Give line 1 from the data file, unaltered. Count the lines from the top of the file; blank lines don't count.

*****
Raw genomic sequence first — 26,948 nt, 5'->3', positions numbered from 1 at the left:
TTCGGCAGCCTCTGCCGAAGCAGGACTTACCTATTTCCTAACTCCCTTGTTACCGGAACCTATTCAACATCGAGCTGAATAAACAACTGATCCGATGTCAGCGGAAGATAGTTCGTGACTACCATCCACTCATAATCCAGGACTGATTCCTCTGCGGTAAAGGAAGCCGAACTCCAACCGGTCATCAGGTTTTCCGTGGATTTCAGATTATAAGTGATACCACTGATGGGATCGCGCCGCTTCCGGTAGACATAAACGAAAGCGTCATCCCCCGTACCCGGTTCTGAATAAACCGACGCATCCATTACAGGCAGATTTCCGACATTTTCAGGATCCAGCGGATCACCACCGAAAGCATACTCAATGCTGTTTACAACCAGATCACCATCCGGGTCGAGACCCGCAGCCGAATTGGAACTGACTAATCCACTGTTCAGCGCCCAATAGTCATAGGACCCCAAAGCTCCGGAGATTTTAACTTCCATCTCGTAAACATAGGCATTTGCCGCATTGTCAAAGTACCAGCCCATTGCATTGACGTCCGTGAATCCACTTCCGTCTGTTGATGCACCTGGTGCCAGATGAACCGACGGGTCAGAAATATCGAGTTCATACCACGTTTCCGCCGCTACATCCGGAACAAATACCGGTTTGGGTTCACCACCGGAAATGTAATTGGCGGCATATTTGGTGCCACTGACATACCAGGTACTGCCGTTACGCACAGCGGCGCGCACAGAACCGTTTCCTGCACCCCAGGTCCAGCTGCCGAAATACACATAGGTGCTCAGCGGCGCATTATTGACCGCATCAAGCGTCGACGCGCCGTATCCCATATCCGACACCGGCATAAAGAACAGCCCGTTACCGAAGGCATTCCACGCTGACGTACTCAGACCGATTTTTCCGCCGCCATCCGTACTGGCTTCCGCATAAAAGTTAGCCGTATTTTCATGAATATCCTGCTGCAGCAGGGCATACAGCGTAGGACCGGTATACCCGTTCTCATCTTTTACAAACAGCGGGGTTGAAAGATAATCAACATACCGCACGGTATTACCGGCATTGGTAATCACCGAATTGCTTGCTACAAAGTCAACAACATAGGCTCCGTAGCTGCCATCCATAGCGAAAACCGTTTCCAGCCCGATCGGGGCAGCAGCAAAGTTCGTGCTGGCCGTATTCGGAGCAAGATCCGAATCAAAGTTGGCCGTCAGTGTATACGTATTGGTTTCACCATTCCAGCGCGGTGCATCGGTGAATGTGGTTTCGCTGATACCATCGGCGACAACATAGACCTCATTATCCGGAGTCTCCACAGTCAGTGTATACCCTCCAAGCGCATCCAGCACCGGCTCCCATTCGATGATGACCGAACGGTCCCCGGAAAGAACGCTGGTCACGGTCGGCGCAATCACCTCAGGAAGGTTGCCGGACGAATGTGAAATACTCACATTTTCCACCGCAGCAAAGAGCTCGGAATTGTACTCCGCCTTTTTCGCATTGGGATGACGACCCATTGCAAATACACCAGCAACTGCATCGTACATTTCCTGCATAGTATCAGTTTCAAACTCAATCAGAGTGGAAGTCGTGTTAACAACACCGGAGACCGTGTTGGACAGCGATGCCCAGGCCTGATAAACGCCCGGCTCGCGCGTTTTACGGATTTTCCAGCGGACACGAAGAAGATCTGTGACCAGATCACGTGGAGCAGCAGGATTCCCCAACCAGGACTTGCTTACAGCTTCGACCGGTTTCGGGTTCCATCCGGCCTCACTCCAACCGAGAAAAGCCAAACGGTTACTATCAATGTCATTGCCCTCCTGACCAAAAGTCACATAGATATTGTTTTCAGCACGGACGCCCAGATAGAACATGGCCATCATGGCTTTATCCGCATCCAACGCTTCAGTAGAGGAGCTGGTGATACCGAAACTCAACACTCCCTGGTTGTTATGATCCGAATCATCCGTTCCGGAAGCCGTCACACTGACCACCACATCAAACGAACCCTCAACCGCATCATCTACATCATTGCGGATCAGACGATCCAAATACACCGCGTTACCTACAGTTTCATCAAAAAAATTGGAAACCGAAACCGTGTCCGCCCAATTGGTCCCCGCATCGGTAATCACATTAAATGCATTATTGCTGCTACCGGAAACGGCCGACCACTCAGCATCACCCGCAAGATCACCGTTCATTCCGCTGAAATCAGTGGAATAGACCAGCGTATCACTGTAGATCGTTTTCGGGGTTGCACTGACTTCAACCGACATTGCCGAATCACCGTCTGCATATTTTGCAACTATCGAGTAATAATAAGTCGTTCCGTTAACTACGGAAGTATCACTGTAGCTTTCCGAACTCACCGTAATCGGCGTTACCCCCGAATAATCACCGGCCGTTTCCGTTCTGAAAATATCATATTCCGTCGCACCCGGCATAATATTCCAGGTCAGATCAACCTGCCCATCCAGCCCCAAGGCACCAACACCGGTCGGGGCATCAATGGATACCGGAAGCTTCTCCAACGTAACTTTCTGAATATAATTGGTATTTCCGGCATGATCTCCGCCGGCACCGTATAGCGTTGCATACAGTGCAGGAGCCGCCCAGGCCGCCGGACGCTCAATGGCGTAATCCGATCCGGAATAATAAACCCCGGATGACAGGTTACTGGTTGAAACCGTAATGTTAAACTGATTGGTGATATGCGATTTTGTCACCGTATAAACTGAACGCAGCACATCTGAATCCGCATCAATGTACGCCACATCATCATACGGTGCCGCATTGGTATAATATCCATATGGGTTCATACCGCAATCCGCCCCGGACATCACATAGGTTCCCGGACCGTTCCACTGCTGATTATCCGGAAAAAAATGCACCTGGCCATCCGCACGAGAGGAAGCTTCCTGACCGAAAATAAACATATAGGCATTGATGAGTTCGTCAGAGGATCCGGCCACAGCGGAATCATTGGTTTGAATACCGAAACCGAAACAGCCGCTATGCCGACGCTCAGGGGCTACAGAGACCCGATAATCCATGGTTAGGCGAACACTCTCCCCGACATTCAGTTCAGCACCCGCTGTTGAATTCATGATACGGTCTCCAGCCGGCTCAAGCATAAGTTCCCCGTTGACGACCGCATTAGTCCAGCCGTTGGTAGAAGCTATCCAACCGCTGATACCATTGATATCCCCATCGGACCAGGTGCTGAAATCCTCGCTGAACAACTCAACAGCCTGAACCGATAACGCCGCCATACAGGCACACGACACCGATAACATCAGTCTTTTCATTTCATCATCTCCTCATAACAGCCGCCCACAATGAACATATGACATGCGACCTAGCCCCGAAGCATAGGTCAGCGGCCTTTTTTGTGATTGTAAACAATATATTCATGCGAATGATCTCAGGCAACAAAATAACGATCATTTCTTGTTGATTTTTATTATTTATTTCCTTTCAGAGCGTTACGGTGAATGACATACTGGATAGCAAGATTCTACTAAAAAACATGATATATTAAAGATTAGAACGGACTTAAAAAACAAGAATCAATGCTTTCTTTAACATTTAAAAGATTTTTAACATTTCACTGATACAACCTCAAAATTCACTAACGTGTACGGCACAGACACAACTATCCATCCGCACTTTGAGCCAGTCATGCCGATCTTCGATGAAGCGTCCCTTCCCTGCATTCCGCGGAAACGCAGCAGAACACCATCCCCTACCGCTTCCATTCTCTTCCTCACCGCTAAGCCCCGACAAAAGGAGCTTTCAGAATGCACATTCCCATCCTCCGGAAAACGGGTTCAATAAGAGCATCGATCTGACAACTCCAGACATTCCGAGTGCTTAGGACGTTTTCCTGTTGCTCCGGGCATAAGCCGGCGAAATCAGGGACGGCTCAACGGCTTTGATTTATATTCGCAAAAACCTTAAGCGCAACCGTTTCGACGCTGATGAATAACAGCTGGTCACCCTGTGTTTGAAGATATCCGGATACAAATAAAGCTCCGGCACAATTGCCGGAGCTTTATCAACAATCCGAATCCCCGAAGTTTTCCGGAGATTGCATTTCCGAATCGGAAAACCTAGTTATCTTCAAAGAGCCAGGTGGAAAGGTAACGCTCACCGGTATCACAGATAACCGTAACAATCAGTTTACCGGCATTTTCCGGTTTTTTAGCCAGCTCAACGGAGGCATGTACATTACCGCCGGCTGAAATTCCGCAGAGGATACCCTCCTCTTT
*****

Raw genomic sequence first — 26,948 nt, 5'->3', positions numbered from 1 at the left: